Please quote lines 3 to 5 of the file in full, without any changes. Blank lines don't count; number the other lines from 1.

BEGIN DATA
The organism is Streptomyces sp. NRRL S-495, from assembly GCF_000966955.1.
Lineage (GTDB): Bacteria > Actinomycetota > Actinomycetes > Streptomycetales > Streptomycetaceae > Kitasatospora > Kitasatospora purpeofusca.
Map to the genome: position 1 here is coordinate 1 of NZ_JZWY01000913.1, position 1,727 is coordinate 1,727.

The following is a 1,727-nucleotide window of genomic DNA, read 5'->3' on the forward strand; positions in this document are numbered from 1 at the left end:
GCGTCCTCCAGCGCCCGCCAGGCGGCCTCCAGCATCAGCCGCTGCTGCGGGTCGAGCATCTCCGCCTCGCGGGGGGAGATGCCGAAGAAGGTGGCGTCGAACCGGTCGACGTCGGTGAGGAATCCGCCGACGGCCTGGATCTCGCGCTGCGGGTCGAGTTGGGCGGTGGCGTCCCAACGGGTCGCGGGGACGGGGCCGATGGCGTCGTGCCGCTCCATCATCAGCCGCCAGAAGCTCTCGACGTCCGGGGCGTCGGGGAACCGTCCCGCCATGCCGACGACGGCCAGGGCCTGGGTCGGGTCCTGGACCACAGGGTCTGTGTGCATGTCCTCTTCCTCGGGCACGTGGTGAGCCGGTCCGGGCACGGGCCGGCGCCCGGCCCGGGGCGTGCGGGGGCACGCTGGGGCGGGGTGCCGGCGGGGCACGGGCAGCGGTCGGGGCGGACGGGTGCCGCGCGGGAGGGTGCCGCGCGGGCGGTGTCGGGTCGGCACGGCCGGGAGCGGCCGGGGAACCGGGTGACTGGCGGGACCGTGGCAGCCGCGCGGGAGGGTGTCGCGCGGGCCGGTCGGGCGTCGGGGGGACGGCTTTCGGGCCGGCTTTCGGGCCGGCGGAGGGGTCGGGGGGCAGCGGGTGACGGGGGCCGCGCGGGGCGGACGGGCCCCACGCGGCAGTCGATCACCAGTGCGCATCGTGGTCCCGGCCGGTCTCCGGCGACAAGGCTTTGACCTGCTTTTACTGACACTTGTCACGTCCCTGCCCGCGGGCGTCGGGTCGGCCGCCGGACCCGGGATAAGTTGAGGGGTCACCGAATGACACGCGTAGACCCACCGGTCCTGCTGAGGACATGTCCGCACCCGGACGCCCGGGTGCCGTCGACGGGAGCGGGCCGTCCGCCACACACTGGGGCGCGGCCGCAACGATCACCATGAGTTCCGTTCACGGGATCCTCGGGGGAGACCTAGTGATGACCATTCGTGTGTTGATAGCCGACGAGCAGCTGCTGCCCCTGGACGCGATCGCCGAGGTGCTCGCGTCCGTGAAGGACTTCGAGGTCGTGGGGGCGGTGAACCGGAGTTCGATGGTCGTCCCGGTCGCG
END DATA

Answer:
Map to the genome: position 1 here is coordinate 1 of NZ_JZWY01000913.1, position 1,727 is coordinate 1,727.

The following is a 1,727-nucleotide window of genomic DNA, read 5'->3' on the forward strand; positions in this document are numbered from 1 at the left end:
GCGTCCTCCAGCGCCCGCCAGGCGGCCTCCAGCATCAGCCGCTGCTGCGGGTCGAGCATCTCCGCCTCGCGGGGGGAGATGCCGAAGAAGGTGGCGTCGAACCGGTCGACGTCGGTGAGGAATCCGCCGACGGCCTGGATCTCGCGCTGCGGGTCGAGTTGGGCGGTGGCGTCCCAACGGGTCGCGGGGACGGGGCCGATGGCGTCGTGCCGCTCCATCATCAGCCGCCAGAAGCTCTCGACGTCCGGGGCGTCGGGGAACCGTCCCGCCATGCCGACGACGGCCAGGGCCTGGGTCGGGTCCTGGACCACAGGGTCTGTGTGCATGTCCTCTTCCTCGGGCACGTGGTGAGCCGGTCCGGGCACGGGCCGGCGCCCGGCCCGGGGCGTGCGGGGGCACGCTGGGGCGGGGTGCCGGCGGGGCACGGGCAGCGGTCGGGGCGGACGGGTGCCGCGCGGGAGGGTGCCGCGCGGGCGGTGTCGGGTCGGCACGGCCGGGAGCGGCCGGGGAACCGGGTGACTGGCGGGACCGTGGCAGCCGCGCGGGAGGGTGTCGCGCGGGCCGGTCGGGCGTCGGGGGGACGGCTTTCGGGCCGGCTTTCGGGCCGGCGGAGGGGTCGGGGGGCAGCGGGTGACGGGGGCCGCGCGGGGCGGACGGGCCCCACGCGGCAGTCGATCACCAGTGCGCATCGTGGTCCCGGCCGGTCTCCGGCGACAAGGCTTTGACCTGCTTTTACTGACACTTGTCACGTCCCTGCCCGCGGGCGTCGGGTCGGCCGCCGGACCCGGGATAAGTTGAGGGGTCACCGAATGACACGCGTAGACCCACCGGTCCTGCTGAGGACATGTCCGCACCCGGACGCCCGGGTGCCGTCGACGGGAGCGGGCCGTCCGCCACACACTGGGGCGCGGCCGCAACGATCACCATGAGTTCCGTTCACGGGATCCTCGGGGGAGACCTAGTGATGACCATTCGTGTGTTGATAGCCGACGAGCAGCTGCTGCCCCTGGACGCGATCGCCGAGGTGCTCGCGTCCGTGAAGGACTTCGAGGTCGTGGGGGCGGTGAACCGGAGTTCGATGGTCGTCCCGGTCGCG